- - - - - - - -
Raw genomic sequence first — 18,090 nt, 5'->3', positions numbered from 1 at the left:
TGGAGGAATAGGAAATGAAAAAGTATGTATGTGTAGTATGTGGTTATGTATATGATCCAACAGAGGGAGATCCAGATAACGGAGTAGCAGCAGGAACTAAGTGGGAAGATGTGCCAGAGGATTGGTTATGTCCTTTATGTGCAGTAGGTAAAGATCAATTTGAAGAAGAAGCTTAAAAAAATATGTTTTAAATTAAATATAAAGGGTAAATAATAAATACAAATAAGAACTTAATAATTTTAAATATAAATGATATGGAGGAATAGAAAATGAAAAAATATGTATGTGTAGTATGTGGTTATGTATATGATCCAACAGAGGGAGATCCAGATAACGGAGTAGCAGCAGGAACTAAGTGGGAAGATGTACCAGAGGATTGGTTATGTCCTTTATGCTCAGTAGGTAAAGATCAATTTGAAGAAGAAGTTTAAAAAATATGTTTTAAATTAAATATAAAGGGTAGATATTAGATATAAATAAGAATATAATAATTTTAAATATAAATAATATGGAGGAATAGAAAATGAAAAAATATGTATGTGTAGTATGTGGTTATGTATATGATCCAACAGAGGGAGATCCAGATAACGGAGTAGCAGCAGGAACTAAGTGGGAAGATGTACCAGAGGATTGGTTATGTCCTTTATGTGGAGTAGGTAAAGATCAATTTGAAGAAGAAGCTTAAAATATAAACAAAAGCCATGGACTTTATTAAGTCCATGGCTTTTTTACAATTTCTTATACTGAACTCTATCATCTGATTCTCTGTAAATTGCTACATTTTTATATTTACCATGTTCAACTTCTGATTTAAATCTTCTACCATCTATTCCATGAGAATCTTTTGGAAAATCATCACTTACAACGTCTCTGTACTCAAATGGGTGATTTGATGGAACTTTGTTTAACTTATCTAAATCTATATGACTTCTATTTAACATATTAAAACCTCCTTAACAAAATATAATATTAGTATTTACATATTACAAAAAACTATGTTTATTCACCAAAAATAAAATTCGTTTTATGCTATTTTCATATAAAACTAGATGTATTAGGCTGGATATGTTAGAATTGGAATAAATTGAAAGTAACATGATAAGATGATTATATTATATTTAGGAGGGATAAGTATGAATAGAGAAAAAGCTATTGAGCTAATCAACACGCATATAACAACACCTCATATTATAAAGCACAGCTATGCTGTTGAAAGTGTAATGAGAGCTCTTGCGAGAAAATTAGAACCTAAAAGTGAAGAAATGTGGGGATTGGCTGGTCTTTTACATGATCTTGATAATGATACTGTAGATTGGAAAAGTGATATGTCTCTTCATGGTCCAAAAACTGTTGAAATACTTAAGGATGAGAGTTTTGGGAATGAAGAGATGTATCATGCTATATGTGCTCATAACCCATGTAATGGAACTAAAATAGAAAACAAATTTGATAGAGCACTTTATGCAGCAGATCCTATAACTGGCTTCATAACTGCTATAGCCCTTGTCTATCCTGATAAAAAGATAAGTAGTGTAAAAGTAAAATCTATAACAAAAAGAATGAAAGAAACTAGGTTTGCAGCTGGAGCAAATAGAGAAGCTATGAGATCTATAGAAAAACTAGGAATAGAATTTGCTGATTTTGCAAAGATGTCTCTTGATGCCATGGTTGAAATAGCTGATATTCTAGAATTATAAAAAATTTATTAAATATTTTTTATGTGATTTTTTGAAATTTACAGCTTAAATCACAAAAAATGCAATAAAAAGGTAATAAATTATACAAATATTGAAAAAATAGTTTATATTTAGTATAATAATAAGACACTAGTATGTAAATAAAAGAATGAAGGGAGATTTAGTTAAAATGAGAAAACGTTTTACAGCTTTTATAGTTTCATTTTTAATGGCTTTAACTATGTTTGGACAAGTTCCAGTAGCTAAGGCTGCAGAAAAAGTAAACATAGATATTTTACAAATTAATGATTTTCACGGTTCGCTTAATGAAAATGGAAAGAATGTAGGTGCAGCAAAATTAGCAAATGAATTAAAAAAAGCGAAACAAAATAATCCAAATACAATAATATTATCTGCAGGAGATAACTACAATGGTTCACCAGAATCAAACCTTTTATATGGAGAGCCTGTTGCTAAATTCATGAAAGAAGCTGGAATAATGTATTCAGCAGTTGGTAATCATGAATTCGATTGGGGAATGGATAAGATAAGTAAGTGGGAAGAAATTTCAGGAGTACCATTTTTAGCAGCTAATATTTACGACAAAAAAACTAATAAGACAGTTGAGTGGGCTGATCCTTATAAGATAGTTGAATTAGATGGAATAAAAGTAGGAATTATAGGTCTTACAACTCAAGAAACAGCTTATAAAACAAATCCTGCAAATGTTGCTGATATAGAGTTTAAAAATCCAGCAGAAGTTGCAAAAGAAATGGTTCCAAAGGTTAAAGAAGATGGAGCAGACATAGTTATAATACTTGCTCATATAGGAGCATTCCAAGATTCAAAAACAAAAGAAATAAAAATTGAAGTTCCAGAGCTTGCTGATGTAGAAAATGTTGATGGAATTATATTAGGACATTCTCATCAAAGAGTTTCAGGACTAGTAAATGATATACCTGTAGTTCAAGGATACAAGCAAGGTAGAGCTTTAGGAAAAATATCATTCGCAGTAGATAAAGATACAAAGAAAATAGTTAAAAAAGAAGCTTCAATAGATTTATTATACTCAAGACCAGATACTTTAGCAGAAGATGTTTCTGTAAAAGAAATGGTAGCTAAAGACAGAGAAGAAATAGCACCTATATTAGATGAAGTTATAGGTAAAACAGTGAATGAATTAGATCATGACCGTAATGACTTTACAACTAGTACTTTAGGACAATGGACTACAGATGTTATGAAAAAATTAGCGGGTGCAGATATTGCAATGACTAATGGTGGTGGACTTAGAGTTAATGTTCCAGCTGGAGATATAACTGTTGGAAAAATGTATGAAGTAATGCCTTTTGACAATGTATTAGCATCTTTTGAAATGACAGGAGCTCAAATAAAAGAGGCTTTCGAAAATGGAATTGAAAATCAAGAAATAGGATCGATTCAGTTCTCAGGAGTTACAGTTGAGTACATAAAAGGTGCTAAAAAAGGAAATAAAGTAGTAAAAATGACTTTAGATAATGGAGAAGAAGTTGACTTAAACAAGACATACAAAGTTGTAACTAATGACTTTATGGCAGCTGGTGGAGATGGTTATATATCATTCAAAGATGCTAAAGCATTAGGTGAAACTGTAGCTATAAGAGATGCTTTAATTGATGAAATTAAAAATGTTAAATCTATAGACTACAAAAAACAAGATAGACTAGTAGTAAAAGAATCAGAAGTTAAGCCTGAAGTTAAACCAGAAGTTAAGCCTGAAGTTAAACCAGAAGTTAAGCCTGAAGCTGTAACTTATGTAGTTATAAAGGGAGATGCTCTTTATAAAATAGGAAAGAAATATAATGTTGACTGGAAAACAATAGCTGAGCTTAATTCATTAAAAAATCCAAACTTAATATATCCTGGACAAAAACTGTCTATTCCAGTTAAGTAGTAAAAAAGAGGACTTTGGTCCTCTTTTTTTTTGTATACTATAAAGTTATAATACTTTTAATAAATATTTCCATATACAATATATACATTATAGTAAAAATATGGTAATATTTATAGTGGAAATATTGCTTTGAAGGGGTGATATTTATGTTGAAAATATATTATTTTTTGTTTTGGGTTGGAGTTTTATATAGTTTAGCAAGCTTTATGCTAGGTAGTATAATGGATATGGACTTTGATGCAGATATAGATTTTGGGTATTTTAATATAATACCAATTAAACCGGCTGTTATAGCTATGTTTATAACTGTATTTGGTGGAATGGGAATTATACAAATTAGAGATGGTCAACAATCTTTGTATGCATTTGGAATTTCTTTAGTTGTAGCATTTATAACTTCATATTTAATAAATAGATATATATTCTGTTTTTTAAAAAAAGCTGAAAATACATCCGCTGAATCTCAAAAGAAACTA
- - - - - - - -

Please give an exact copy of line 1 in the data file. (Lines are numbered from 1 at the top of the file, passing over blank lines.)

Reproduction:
Raw genomic sequence first — 18,090 nt, 5'->3', positions numbered from 1 at the left: